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15 Nov 2002 : Column 320—continued

Mr. Rendel: Will the hon. Gentleman give way?

Mr. Grogan: I am about to conclude my remarks.

Many Labour Members hope that the current Chancellor, the current Education Secretary and the current Home Secretary, rather than our Chancellor from the 1960s, will prevail in the argument.

1.22 pm

Mr. Nick Gibb (Bognor Regis and Littlehampton): I am usually a pessimist as regards the British state education system. Having been at various state schools for all but two years in my education, I saw at first hand some of the best that the state sector has to offer, and over the years, some of the less good. I have listened to speeches by successive Education Secretaries with increasing gloom, both since and before 1997, but the appointment of the current Secretary of State has filled me with optimism. He was quoted in The Sunday Times last week as saying that the reason for the lack of Oxbridge places for students from comprehensive schools was the inverted snobbery of many comprehensives, rather than real snobbery at Oxford and Cambridge.

That is encouraging, because I am sure that it is true. More than that, it is the first hint from any Secretary of State that I have heard that the root of the problem with our state education system is the ethos of many of our schools, rather than the structure of the education system. It is an ethos that has been handed down in teacher training colleges since the mid-1960s and probably even before that, and as a result, the education establishment has come to be dominated by people with a specific outlook on the world. It is an outlook that believes in concepts such as teaching children how to learn, instead of actually teaching them. It is an outlook that eschews competition between children, decries tough discipline, rejects streaming by ability in favour of mixed-ability teaching, and ridicules the public school ethos. It is an outlook that is failing children.

The measures in the Gracious Speech to increase the penalties for parents of truants are welcome, but they deal only with the symptoms of the problem rather than the root cause. A study by Professor O'Keeffe in 1993 asked pupils why they stayed away from school, and the most frequent answer was to avoid subjects that they found too hard or teachers whom they did not like. A recent OECD report XEducation at a Glance: Indicators 2002" concludes that one in four British 15-year-olds said that their lessons were blighted by noise and disruption, and more than half the pupils surveyed said that they were bored by their lessons.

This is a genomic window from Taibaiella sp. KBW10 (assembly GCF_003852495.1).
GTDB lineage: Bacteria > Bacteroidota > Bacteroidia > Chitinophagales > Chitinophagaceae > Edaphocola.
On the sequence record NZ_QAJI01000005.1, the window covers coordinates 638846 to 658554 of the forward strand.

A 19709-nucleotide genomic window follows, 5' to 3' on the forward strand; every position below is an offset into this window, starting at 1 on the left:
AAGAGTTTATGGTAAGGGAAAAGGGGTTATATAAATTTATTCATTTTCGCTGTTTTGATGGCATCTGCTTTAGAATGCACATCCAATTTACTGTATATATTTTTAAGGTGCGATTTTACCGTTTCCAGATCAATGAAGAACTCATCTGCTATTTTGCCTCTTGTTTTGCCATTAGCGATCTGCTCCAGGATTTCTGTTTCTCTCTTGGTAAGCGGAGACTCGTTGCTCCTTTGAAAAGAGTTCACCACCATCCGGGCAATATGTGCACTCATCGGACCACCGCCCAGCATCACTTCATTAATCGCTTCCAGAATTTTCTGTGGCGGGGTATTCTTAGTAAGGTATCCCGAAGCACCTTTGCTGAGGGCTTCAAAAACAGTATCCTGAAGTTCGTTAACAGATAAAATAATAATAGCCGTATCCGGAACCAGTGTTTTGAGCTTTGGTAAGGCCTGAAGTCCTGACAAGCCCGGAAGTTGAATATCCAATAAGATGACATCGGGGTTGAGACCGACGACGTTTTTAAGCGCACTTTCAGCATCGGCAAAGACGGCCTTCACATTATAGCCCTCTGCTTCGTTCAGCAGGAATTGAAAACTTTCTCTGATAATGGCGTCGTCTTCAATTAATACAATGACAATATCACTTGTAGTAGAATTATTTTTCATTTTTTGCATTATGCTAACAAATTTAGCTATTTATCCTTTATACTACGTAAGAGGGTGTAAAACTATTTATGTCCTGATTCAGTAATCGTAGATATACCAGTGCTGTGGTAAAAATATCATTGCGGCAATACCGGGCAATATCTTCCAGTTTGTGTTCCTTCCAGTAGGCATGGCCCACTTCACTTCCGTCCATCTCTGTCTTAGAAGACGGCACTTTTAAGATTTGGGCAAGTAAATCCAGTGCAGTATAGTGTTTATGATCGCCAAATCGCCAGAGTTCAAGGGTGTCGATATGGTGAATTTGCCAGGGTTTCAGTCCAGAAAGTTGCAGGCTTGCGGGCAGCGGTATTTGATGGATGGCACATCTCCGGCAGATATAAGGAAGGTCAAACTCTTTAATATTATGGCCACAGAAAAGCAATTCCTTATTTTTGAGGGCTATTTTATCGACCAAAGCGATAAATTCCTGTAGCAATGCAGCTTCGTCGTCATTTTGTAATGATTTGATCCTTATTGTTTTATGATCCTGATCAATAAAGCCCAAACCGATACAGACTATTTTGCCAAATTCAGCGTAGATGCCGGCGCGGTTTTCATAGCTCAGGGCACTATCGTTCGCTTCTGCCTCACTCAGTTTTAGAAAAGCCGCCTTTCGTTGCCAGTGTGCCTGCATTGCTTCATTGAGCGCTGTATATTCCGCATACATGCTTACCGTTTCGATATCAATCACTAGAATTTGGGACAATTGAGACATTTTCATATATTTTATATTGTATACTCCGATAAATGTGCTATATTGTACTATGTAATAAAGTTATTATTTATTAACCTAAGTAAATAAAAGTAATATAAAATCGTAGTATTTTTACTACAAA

In a fascinating study carried out by the National Institute of Economic and Social Research last year, three local education authority inspectors specialising in English and a chief inspector visited 20 different literacy

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classes across the age range in the Zurich, St Gallen and Aargau cantons in Switzerland. The report concluded that fluency in reading, oral discussion and writing

Even more dramatic were the differences at the lower end of the attainment scale.

The report concluded that

Revealingly, it found that

as it is not unusual for one third to be absent.

I support the Government's measures to increase the penalties for parents of truants, but they do not deal with the causes of truancy. They are being tough on truancy, but they do nothing about the causes of truancy.

The truth is that many youngsters are simply let down by the education system, to such an extent that they feel humiliated in class when they cannot keep up. A quarter of 11-year-olds cannot read properly by the time they leave primary school, that has a knock-on effect at secondary level and they fall further and further behind. No wonder such children become disruptive, are bored and ultimately stay away from school.

What we should be asking ourselves is not how nasty we can be to parents, but what is going on in our primary and secondary schools that is resulting in such poor achievement. At this point I expect the Minister for School Standards to leap up and ask whether I have read the OECD programme for the international student assessment survey—PISA—which shows that of 32 countries, the UK ranks seventh in reading, eighth in maths and fourth in science. That is an incredible result given the widespread concern about education in Britain. Surely, he will say, that proves that all is well with our education system.

I have read that report in great detail and it is incredible. It is particularly incredible because in the previous year a far more authoritative study—the third international maths and science study, conducted by the respected International Association for the Evaluation of Educational Achievement—put the UK 20th out of 41 countries, just two places ahead of Lithuania. The IAEEA has been conducting such surveys since 1970.

According to Professor Prais of the National Institute for Economic and Social Research, the TIMSS survey shows the UK to be some 40 points on average behind Switzerland, France, the Czech Republic and Hungary, whereas PISA puts the UK 20 points ahead of those same countries, and all that achievement occurred in just one year.